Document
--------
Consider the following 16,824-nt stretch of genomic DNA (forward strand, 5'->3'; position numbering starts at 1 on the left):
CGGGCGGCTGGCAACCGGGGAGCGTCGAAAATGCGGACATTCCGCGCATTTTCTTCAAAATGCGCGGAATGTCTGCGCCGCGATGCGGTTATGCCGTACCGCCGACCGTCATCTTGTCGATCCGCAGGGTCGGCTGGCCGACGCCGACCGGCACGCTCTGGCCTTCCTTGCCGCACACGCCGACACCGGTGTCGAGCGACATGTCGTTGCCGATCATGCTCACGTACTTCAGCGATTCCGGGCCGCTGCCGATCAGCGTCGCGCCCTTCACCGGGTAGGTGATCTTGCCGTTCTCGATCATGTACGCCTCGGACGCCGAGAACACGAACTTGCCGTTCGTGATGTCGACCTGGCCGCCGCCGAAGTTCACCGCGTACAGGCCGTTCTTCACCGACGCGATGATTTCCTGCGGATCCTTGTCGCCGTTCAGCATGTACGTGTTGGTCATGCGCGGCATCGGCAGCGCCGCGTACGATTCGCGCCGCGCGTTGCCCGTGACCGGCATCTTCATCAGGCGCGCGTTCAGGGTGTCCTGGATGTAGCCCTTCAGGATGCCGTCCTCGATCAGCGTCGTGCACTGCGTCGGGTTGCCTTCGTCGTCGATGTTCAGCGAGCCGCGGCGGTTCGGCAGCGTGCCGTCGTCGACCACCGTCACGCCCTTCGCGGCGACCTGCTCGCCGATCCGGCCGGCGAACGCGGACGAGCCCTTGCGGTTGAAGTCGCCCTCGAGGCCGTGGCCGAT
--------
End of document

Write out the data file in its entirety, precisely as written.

Consider the following 16,824-nt stretch of genomic DNA (forward strand, 5'->3'; position numbering starts at 1 on the left):
CGGGCGGCTGGCAACCGGGGAGCGTCGAAAATGCGGACATTCCGCGCATTTTCTTCAAAATGCGCGGAATGTCTGCGCCGCGATGCGGTTATGCCGTACCGCCGACCGTCATCTTGTCGATCCGCAGGGTCGGCTGGCCGACGCCGACCGGCACGCTCTGGCCTTCCTTGCCGCACACGCCGACACCGGTGTCGAGCGACATGTCGTTGCCGATCATGCTCACGTACTTCAGCGATTCCGGGCCGCTGCCGATCAGCGTCGCGCCCTTCACCGGGTAGGTGATCTTGCCGTTCTCGATCATGTACGCCTCGGACGCCGAGAACACGAACTTGCCGTTCGTGATGTCGACCTGGCCGCCGCCGAAGTTCACCGCGTACAGGCCGTTCTTCACCGACGCGATGATTTCCTGCGGATCCTTGTCGCCGTTCAGCATGTACGTGTTGGTCATGCGCGGCATCGGCAGCGCCGCGTACGATTCGCGCCGCGCGTTGCCCGTGACCGGCATCTTCATCAGGCGCGCGTTCAGGGTGTCCTGGATGTAGCCCTTCAGGATGCCGTCCTCGATCAGCGTCGTGCACTGCGTCGGGTTGCCTTCGTCGTCGATGTTCAGCGAGCCGCGGCGGTTCGGCAGCGTGCCGTCGTCGACCACCGTCACGCCCTTCGCGGCGACCTGCTCGCCGATCCGGCCGGCGAACGCGGACGAGCCCTTGCGGTTGAAGTCGCCCTCGAGGCCGTGGCCGAT